Perhaps all the dragons of our lives are princesses who are only waiting to see us once beautiful and brave.
Perhaps everything terrible is in its deepest being something helpless that wants help from us.
My practice seeks to frame human conditions of understanding, progressing, suffering, and halting. My work attempts to push the boundaries between art and life by juxtaposing materials in unexpected ways to rethink how we perceive what is typically overlooked or considered obsolete. Using found materials is central to my practice. Engaging with scrap presents me an opportunity to work with materials that contain their own histories, evoking notions of transience and resilience. Handling such material allows me to further my investigations of internal and external change, while questioning the useless vis-a-vis the useful. Exploring notions of transformation is also my way of understanding the process of time, as one faces the stillness between an accumulation of the past and a push towards the future.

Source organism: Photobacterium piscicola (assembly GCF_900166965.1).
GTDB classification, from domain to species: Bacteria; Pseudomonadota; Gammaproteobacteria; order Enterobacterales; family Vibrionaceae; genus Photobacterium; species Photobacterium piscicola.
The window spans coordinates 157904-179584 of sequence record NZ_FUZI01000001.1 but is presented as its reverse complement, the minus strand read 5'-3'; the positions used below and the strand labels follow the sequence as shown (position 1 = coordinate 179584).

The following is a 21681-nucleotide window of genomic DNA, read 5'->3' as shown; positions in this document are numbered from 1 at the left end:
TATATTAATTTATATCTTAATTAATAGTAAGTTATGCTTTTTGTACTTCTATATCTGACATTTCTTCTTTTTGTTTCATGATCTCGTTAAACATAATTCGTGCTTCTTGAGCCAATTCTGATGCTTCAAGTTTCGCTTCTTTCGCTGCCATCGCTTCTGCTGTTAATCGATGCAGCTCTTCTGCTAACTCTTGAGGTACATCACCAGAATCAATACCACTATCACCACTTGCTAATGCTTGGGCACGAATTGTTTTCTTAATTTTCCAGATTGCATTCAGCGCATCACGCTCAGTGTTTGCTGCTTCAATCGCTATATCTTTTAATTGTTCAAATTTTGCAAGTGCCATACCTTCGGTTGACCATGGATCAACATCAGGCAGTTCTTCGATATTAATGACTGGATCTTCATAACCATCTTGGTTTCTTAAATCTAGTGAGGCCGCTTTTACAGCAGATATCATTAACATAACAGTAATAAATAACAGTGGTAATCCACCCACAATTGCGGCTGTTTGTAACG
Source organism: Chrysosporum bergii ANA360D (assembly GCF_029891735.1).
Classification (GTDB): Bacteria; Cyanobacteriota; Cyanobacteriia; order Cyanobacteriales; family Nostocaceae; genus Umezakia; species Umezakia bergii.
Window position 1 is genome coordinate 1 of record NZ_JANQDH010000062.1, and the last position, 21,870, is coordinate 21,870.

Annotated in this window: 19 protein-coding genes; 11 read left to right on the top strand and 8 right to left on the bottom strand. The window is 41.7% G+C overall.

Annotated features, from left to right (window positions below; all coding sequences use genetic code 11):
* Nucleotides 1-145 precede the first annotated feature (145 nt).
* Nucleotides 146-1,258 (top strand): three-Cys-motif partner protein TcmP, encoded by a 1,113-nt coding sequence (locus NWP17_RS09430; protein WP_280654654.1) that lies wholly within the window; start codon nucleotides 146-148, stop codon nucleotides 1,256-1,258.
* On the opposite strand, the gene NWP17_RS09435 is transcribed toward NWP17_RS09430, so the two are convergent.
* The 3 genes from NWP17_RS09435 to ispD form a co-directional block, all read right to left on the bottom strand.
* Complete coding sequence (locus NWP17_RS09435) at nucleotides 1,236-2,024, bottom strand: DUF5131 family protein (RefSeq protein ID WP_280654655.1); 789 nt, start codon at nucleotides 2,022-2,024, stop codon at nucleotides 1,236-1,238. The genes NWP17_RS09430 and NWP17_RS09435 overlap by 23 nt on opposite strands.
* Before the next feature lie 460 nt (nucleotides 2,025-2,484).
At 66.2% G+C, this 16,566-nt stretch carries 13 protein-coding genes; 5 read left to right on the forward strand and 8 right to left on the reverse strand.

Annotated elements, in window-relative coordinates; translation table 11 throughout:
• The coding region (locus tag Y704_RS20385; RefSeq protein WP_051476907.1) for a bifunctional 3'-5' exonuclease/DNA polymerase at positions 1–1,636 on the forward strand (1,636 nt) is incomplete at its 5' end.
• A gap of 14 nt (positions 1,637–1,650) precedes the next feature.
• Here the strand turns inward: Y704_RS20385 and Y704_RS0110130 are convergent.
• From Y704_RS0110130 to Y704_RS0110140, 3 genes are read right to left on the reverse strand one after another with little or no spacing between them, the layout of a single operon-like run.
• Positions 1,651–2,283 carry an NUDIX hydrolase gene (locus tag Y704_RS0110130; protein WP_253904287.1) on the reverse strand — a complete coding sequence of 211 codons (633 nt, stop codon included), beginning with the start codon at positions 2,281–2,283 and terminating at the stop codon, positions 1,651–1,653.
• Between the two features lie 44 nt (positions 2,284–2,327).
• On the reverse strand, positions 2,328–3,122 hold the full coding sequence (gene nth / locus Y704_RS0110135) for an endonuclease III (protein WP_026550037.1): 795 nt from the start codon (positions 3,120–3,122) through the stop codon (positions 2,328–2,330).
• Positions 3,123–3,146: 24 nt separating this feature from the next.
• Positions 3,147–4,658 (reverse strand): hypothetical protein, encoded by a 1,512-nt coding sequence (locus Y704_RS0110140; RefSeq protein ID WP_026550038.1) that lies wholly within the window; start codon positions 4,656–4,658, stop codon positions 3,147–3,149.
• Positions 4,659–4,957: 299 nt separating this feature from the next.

Sometimes I weave animal studies and routine objects into my work and by continuously rearranging physical materials I leave the work open to mythical, historical and spiritual associations. Beginning on a personal, intuitive note, my work becomes collaborative as it progresses. The works are deeply influenced by the environment and physical contexts in which they are produced; for it is not only the sculptural form, but also its relation to the space it occupies (and defines) that my practice seeks to highlight. I see my practice as an immersive journey through form and material, towards the non-material and experiential.